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Notes to Editors
Research for Safer Internet Day builds on Girlguiding’s annual Girls’ Attitudes Survey, the largest annual survey of over 2000 girls and young women aged 7-21 since 2009. In 2021, the Girls’ Attitudes Survey found that 71% of girls had experienced online harm in the last year. More statistics about online harm from the 2021 Girls’ Attitudes Survey are available https://www.girlguiding.org.uk/globalassets/docs-and-resources/research-and-campaigns/policy-briefing---online-harms.docx
Girlguiding’s full Girls’ Attitudes Survey 2021 can be read and downloaded in full. https://www.girlguiding.org.uk/globalassets/docs-and-resources/research-and-campaigns/girls-attitudes-survey-2021-report.pdf
Safer Internet Day research was provided by Savanta ComRes who interviewed 1,000 women and girls aged 13-21 online from 17th to 25th January 2022. Savanta ComRes is a member of the British Polling Council and abides by its rules.
The Online Safety Bill
The draft Online Safety Bill was published in May 2021 and seeks to impose duties on the providers of content-sharing platforms and search services to keep users safe as well as improve regulation by OfCom. The Bill is currently in report stage. https://www.gov.uk/government/publications/draft-online-safety-bill
In December 2021, the Joint Committee for the Online Safety Bill submitted its final report, highlighting the extent of misogyny online. Parliamentary rules stipulate the Bill should therefore return to the House of Commons for the next stage within 8 weeks. https://committees.parliament.uk/publications/8206/documents/84092/default/
In January 2022, the Digital, Culture, Media and Sport Select Committee highlighted the failures of the draft Bill in tackling online violence against women and girls. https://committees.parliament.uk/publications/8609/documents/86961/default/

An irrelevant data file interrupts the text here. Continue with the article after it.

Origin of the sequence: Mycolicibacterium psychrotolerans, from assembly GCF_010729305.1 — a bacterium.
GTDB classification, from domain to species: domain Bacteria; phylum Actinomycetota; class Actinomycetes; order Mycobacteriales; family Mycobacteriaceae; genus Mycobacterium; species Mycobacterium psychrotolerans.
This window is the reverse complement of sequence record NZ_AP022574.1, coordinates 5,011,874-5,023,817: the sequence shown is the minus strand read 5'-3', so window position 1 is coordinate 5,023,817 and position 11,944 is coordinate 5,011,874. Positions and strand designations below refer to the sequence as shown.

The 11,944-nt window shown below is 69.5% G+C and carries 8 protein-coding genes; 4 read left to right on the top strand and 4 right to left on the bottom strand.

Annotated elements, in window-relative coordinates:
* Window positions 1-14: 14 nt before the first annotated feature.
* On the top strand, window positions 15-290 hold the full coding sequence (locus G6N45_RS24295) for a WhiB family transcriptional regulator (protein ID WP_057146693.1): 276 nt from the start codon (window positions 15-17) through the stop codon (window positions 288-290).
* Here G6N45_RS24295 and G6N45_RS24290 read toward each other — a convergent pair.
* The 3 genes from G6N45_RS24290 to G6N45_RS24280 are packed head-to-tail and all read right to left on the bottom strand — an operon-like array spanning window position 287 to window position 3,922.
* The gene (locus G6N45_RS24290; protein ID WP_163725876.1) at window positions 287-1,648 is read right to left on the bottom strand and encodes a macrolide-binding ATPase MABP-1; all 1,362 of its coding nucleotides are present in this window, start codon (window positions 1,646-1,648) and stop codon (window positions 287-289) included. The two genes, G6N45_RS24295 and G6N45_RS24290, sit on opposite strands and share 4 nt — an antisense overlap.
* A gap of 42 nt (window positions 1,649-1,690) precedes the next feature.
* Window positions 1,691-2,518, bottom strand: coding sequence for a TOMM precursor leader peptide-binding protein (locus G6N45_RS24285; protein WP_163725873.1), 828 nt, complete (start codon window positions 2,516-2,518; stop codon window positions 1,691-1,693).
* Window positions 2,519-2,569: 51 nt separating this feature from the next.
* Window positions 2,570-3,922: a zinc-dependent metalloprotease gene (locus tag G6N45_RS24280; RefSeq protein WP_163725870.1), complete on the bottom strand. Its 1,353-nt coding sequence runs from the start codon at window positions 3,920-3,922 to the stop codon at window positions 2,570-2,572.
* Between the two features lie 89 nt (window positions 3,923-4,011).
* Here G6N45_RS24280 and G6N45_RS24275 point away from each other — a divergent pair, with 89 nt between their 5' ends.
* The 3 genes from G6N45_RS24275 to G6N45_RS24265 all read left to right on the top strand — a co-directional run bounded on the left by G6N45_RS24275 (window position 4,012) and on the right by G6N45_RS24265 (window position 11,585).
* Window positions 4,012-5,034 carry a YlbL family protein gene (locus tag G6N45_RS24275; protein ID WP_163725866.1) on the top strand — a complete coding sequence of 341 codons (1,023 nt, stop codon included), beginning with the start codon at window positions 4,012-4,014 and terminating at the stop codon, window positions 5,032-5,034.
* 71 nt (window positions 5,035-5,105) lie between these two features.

A petition, coordinated by the End Violence Against Women coalition and Glitch, the digital citizenship charity, calling on MPs to include VAWG in the OSB now has nearly 50,000 signatures. https://www.change.org/p/nadinedorries-the-uk-s-new-online-safety-law-must-protect-women-girls-from-online-abuse
Girlguiding is the leading charity for girls and young women in the UK, with nearly 400,000 members. With over 24,000 groups meeting weekly powered by over 80,000 volunteers, we’re active in every part of the UK offering girls and young women a space where they can be themselves, have fun, build brilliant friendships, gain valuable life skills and make a positive difference in their communities. We build girls’ confidence and raise their aspirations. We give them the chance to discover their full potential and encourage them to be a powerful force for good. We run Rainbows (5–7 years (4-7 in Ulster)), Brownies (7–10 years), Guides (10–14 years) and Rangers (14–18 years) with a youth membership of 290,000. Registered Charity No 306016. https://www.girlguiding.org.uk/
How Girlguiding is helping keep girls and young women safe online:
- The Media critic interest badge for Guides allows them to develop media literacy.
- Free Being Me, part of our Peer Education programme, helps girls increase their body confidence and challenges unhealthy beauty ideals. It encourages girls in Brownies and Guides to challenge myths and reframe the ways they think about the way they look.
- The Feel good skills builder allows girls to develop body confidence, self-esteem and resilience.
- The Breaking Free peer education resource empowers young people to enjoy their hobbies, gain the skills they’re interested in and help bring about a world where nobody feels trapped by gender stereotypes. Through this resource, they can develop assertiveness, cultural awareness and media literacy.